Because the SIM is the main method of authentication on most cellular networks, using it to get onto a Wi-Fi hotspot owned or authorized by a carrier could simplify the process for both subscriber and carrier.
In the first phase of the program, in addition to authentication methods, the Alliance will certify products for network discovery and selection based on user preferences, what networks are available and other factors, using the IEEE 802.11u standard. The first phase will also establish security during the use of hotspots, mandating the Alliance's own WPA-2 Enterprise (Wi-Fi Protected Access) technology for every connection made through Passpoint.
In the second phase, the Alliance will expand Passpoint to include a streamlined process for setting up a new user account at the point of access. It will add in operator-specific subscriber policies, including for network selection.
Passpoint is also designed to help service providers set up roaming between their networks of hotspots. And with an increased ability to detect subscribers and their access privileges, carriers will be better able to distribute their own paid and protected content with DRM (digital rights management), according to the Alliance.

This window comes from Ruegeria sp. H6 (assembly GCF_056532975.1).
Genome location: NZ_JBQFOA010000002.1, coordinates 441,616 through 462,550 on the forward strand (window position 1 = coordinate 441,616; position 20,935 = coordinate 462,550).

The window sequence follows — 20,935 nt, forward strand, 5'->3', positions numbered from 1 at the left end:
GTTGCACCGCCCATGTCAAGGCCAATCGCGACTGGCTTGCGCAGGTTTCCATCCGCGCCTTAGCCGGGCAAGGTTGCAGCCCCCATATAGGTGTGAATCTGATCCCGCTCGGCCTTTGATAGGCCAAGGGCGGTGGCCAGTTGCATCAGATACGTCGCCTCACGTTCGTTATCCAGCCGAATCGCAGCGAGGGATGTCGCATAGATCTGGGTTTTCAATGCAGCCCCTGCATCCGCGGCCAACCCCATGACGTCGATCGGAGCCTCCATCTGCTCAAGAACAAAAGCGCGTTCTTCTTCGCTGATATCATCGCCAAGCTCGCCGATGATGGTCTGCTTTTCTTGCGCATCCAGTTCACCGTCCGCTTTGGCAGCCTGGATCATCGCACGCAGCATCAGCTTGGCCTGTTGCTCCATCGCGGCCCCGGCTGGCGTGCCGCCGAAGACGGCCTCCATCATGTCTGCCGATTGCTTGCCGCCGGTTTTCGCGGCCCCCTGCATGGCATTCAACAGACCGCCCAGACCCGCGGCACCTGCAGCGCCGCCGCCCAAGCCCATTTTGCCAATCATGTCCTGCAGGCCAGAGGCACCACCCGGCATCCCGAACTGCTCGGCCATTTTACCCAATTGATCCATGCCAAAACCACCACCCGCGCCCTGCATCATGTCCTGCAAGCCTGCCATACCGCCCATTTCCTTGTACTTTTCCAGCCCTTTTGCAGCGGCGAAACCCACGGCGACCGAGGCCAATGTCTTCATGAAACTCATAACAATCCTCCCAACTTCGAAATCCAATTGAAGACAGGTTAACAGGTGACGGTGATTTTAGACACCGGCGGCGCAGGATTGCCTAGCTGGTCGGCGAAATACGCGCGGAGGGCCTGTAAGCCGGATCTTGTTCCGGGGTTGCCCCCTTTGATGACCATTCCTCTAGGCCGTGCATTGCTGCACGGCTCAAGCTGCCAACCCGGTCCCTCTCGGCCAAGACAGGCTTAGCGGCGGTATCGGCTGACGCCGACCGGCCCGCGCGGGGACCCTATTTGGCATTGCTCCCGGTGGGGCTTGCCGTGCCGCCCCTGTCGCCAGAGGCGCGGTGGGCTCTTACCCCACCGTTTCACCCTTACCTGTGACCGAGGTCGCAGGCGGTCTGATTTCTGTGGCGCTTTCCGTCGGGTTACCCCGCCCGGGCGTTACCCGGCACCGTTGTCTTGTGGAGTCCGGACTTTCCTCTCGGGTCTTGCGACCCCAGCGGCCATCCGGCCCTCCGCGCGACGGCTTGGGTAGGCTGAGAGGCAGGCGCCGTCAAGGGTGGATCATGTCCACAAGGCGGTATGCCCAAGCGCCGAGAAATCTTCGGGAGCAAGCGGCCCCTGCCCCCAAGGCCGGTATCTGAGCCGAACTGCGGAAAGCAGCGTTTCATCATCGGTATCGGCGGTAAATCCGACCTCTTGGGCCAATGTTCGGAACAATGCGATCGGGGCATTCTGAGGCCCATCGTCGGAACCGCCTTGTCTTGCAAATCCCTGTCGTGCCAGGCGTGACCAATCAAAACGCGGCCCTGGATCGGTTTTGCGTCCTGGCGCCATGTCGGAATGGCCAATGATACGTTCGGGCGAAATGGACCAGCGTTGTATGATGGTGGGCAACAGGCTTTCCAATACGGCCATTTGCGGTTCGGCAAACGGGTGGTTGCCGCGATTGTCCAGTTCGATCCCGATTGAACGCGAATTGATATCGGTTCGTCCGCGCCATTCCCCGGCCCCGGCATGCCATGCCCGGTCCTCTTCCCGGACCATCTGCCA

Vendors will have to have all the components of the specification to win certification, but Passpoint hotspots can be made compatible with older access points and devices. However, the benefits of Passpoint won't be available in those cases.
Having more information about and control over subscribers' use of hotspots could help to change the way carriers use Wi-Fi, Jarich of Current Analysis said. That technology might even start to displace cellular base stations where it makes more sense to use the other network, he said. Depending on how much value subscribers get from using Wi-Fi networks or how much of a carrier's data traffic ends up flowing over wireless LANs, a carrier might even start to charge for hotspot use, which today is typically thrown in for free because it offloads data from the licensed network, he said.